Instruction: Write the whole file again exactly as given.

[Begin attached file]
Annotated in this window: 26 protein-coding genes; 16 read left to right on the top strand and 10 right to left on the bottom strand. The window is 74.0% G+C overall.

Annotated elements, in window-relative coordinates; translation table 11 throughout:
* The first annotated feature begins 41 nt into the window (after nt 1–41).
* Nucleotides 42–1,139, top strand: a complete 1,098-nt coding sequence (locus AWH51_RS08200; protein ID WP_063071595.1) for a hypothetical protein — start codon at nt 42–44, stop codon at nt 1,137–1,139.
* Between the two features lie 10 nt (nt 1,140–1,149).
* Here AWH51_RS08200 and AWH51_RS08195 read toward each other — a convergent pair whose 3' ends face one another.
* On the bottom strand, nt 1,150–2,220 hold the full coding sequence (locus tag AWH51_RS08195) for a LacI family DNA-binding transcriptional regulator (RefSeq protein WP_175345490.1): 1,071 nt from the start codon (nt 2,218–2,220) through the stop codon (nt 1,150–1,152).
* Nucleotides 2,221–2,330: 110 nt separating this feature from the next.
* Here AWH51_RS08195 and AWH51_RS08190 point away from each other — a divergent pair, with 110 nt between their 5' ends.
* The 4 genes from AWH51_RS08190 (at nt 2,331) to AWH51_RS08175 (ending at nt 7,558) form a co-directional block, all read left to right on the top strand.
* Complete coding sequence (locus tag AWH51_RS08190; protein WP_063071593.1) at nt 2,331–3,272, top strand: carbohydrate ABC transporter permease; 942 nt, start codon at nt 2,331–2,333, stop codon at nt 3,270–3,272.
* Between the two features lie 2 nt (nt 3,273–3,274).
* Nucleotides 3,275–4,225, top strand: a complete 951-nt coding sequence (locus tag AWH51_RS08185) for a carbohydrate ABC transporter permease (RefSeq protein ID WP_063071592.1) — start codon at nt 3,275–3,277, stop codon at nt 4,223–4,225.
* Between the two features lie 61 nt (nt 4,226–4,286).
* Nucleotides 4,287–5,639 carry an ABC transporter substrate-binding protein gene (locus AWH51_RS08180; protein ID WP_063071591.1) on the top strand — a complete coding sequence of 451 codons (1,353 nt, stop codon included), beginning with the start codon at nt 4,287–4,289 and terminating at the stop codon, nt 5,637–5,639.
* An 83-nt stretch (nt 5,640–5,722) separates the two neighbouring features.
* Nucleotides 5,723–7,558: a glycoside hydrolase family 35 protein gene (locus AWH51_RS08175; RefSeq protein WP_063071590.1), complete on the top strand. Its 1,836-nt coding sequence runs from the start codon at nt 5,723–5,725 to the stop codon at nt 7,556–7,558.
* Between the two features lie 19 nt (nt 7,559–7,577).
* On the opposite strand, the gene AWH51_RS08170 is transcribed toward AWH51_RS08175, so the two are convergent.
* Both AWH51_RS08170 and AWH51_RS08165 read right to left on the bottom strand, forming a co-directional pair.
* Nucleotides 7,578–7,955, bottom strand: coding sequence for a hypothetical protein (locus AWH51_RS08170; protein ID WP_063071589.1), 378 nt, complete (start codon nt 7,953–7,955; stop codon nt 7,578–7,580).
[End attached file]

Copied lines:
Annotated in this window: 26 protein-coding genes; 16 read left to right on the top strand and 10 right to left on the bottom strand. The window is 74.0% G+C overall.

Annotated elements, in window-relative coordinates; translation table 11 throughout:
* The first annotated feature begins 41 nt into the window (after nt 1–41).
* Nucleotides 42–1,139, top strand: a complete 1,098-nt coding sequence (locus AWH51_RS08200; protein ID WP_063071595.1) for a hypothetical protein — start codon at nt 42–44, stop codon at nt 1,137–1,139.
* Between the two features lie 10 nt (nt 1,140–1,149).
* Here AWH51_RS08200 and AWH51_RS08195 read toward each other — a convergent pair whose 3' ends face one another.
* On the bottom strand, nt 1,150–2,220 hold the full coding sequence (locus tag AWH51_RS08195) for a LacI family DNA-binding transcriptional regulator (RefSeq protein WP_175345490.1): 1,071 nt from the start codon (nt 2,218–2,220) through the stop codon (nt 1,150–1,152).
* Nucleotides 2,221–2,330: 110 nt separating this feature from the next.
* Here AWH51_RS08195 and AWH51_RS08190 point away from each other — a divergent pair, with 110 nt between their 5' ends.
* The 4 genes from AWH51_RS08190 (at nt 2,331) to AWH51_RS08175 (ending at nt 7,558) form a co-directional block, all read left to right on the top strand.
* Complete coding sequence (locus tag AWH51_RS08190; protein WP_063071593.1) at nt 2,331–3,272, top strand: carbohydrate ABC transporter permease; 942 nt, start codon at nt 2,331–2,333, stop codon at nt 3,270–3,272.
* Between the two features lie 2 nt (nt 3,273–3,274).
* Nucleotides 3,275–4,225, top strand: a complete 951-nt coding sequence (locus tag AWH51_RS08185) for a carbohydrate ABC transporter permease (RefSeq protein ID WP_063071592.1) — start codon at nt 3,275–3,277, stop codon at nt 4,223–4,225.
* Between the two features lie 61 nt (nt 4,226–4,286).
* Nucleotides 4,287–5,639 carry an ABC transporter substrate-binding protein gene (locus AWH51_RS08180; protein ID WP_063071591.1) on the top strand — a complete coding sequence of 451 codons (1,353 nt, stop codon included), beginning with the start codon at nt 4,287–4,289 and terminating at the stop codon, nt 5,637–5,639.
* An 83-nt stretch (nt 5,640–5,722) separates the two neighbouring features.
* Nucleotides 5,723–7,558: a glycoside hydrolase family 35 protein gene (locus AWH51_RS08175; RefSeq protein WP_063071590.1), complete on the top strand. Its 1,836-nt coding sequence runs from the start codon at nt 5,723–5,725 to the stop codon at nt 7,556–7,558.
* Between the two features lie 19 nt (nt 7,559–7,577).
* On the opposite strand, the gene AWH51_RS08170 is transcribed toward AWH51_RS08175, so the two are convergent.
* Both AWH51_RS08170 and AWH51_RS08165 read right to left on the bottom strand, forming a co-directional pair.
* Nucleotides 7,578–7,955, bottom strand: coding sequence for a hypothetical protein (locus AWH51_RS08170; protein ID WP_063071589.1), 378 nt, complete (start codon nt 7,953–7,955; stop codon nt 7,578–7,580).